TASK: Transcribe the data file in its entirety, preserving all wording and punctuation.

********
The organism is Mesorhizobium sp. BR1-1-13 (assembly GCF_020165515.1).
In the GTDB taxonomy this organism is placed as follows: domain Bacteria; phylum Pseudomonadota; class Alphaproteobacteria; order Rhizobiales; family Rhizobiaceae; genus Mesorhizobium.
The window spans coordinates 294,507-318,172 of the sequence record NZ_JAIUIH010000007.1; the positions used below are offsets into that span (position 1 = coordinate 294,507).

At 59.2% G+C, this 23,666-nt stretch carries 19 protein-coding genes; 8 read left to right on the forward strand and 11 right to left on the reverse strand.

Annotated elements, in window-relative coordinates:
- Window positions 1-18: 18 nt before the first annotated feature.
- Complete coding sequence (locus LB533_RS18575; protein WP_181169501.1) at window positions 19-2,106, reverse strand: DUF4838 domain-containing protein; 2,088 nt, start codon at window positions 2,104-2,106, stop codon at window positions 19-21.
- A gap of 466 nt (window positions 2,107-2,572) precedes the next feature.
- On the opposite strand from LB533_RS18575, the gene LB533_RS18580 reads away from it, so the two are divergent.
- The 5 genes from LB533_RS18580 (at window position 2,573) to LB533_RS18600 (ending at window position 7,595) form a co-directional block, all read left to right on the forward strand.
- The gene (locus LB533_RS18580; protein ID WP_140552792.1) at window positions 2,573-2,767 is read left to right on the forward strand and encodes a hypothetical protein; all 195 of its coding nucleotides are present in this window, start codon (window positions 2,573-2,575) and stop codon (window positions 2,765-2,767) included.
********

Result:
The organism is Mesorhizobium sp. BR1-1-13 (assembly GCF_020165515.1).
In the GTDB taxonomy this organism is placed as follows: domain Bacteria; phylum Pseudomonadota; class Alphaproteobacteria; order Rhizobiales; family Rhizobiaceae; genus Mesorhizobium.
The window spans coordinates 294,507-318,172 of the sequence record NZ_JAIUIH010000007.1; the positions used below are offsets into that span (position 1 = coordinate 294,507).

At 59.2% G+C, this 23,666-nt stretch carries 19 protein-coding genes; 8 read left to right on the forward strand and 11 right to left on the reverse strand.

Annotated elements, in window-relative coordinates:
- Window positions 1-18: 18 nt before the first annotated feature.
- Complete coding sequence (locus LB533_RS18575; protein WP_181169501.1) at window positions 19-2,106, reverse strand: DUF4838 domain-containing protein; 2,088 nt, start codon at window positions 2,104-2,106, stop codon at window positions 19-21.
- A gap of 466 nt (window positions 2,107-2,572) precedes the next feature.
- On the opposite strand from LB533_RS18575, the gene LB533_RS18580 reads away from it, so the two are divergent.
- The 5 genes from LB533_RS18580 (at window position 2,573) to LB533_RS18600 (ending at window position 7,595) form a co-directional block, all read left to right on the forward strand.
- The gene (locus LB533_RS18580; protein ID WP_140552792.1) at window positions 2,573-2,767 is read left to right on the forward strand and encodes a hypothetical protein; all 195 of its coding nucleotides are present in this window, start codon (window positions 2,573-2,575) and stop codon (window positions 2,765-2,767) included.